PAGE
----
A private survey completed last month found Carper ahead of Harris by an extraordinarily wide margin, according to three sources who briefed The Intercept. His approval rating was as high as 80 percent, but fell dramatically when voters learned of his record on criminal justice and his support of Kavanaugh in 2006.
Carper also stood in the way of the public health insurance option during the Obamacare debate, and Harris is able to make the health care crisis immediate in contrast to her opponent, who seems satisfied with bolstering the status quo. When asked about health care in last month’s debate, Carper highlighted his work on the ACA and stressed his efforts to protect it against attacks from Donald Trump. But both Wednesday night and during the debate, Harris emphasized that 80 to 90 percent of people in Delaware already have insurance. According to Harris, the issue isn’t “access.” It’s that people can’t afford their copays and medical bills. Health care is a “human right,” she said. “Medicare for All” is “necessary.”
Harris speaks with similar urgency about the opioid crisis. When asked during the debate what should be done, Carper once again defended the status quo, saying, “It’s not what we should be doing, it’s what we are doing,” before referencing the “huge” amount of Medicare money currently being spent on treatment, and citing pharmacy shopping as a key concern.
But rather than focusing on the addiction driven behavior of addicts, Harris asked Carper if he would support a reform bill modeled after the Ryan White Care Act, which provides care for about half a million people living with HIV or AIDS each year. In Delaware, Harris said during the debate, there are 2,000 people seeking treatment for opioid addiction, but fewer than 300 beds. The bill would authorize additional funding that would enable more lives to be saved. Would Carper support it?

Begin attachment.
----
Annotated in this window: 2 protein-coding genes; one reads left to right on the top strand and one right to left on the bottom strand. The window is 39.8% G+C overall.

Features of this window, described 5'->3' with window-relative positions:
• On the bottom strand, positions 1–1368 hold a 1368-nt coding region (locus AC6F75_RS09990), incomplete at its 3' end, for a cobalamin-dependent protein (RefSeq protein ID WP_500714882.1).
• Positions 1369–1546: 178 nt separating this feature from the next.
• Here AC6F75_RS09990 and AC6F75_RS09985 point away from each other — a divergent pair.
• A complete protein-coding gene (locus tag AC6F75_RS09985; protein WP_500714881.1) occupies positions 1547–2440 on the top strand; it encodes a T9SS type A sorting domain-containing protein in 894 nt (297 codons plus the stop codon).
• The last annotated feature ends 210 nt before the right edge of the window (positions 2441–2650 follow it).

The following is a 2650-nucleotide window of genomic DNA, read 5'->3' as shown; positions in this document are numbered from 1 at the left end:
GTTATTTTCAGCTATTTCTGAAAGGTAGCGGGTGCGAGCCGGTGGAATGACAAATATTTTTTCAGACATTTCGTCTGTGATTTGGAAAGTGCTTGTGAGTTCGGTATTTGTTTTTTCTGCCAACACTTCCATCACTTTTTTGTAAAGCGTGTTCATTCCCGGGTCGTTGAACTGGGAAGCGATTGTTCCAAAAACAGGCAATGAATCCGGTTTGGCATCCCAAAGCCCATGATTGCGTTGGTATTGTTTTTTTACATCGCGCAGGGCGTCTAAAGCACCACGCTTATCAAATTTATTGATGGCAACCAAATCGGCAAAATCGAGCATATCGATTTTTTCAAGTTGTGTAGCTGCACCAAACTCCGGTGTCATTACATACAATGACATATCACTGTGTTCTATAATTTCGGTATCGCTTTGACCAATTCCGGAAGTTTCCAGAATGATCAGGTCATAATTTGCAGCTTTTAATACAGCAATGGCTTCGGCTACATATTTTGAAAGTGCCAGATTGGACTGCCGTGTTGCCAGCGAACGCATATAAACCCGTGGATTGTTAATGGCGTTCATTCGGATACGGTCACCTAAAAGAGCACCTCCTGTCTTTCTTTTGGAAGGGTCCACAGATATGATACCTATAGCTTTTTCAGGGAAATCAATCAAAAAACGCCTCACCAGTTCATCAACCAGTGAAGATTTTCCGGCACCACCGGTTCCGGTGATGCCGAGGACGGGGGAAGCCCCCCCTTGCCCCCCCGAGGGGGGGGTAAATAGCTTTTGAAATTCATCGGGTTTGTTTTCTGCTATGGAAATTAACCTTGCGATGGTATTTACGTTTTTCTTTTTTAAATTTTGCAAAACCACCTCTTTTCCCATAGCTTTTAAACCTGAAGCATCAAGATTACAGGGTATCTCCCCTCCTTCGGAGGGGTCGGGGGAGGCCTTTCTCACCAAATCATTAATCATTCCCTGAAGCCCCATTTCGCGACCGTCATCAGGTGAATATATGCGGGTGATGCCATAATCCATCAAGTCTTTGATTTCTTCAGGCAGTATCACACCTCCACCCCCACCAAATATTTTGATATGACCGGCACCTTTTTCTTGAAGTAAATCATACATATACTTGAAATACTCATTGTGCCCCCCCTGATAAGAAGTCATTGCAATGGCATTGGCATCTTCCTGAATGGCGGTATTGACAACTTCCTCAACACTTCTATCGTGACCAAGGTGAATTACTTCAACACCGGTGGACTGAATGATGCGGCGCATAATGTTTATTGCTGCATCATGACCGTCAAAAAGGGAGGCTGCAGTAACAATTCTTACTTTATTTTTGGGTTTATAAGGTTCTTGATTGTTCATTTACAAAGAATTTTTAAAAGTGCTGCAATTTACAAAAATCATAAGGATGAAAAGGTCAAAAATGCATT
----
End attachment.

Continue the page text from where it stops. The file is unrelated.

He demurred. “This is good legislation,” he said. But it’s just an authorization bill, not an appropriation bill, meaning that money might not be delivered. He didn’t explain why he wouldn’t support it regardless.
On stage Wednesday night with Harris was Nina Turner, the head of Our Revolution, the group formed in the wake of the 2016 Bernie Sanders campaign for president. Turner said that Harris isn’t pursing this title for herself, but for the people, who have been “condemned to a system that made poverty a crime.”
She mentioned that Harris “doesn’t equivocate” on what matters.
Perhaps Harris’s approach is informed by her own experiences. As Harris puts it, she’s “ a whole bunch of otherness.” Half-black, half-white, a woman, gay, a veteran on medical discharge — she has no shortage of underrepresented and underserved perspectives. She speaks often of the “lenses” that candidates bring to the office, but in doing so, she references something much more specific and tangible than the vague experiences often associated with identity.
As she told me after the rally: “You know, I’m making a lot of history tomorrow when we win: A person of color, LGBTQ, woman, but we’re forgetting the one that unites us, and that’s the fact that I’m a working-class person with the experience to understand that the urgency of change is now, and that’s going to make all the difference.” She went on: “That’s why we’re going to be able to move counties that they said we could never move. We’re going to be able to move cities that people said we could never move. And I’m excited about that. And so when they talk about electability, they don’t know the people of Delaware.”
Her perspective as a woman informs her politics beyond the baseline pro-choice position of the Democratic establishment. Whereas in 2016, the first female presidential nominee chose Tim Kaine, with a dubious record on choice, as her running mate, Harris called to overturn the Hyde Amendment during the debate. Where Carper answered a question about women’s reproductive rights by saying it was “settled law” and women have “some freedoms” when it comes to choice, Harris pointed out that it’s easy for a man to see it that way. “I’m a woman, and I don’t feel like the law is settled. I don’t feel settled because as we’re sitting here and as women, we’re concerned about Brett Kavanaugh. … This is not settled. I don’t want some freedoms. I want all my freedoms. And every single woman does.”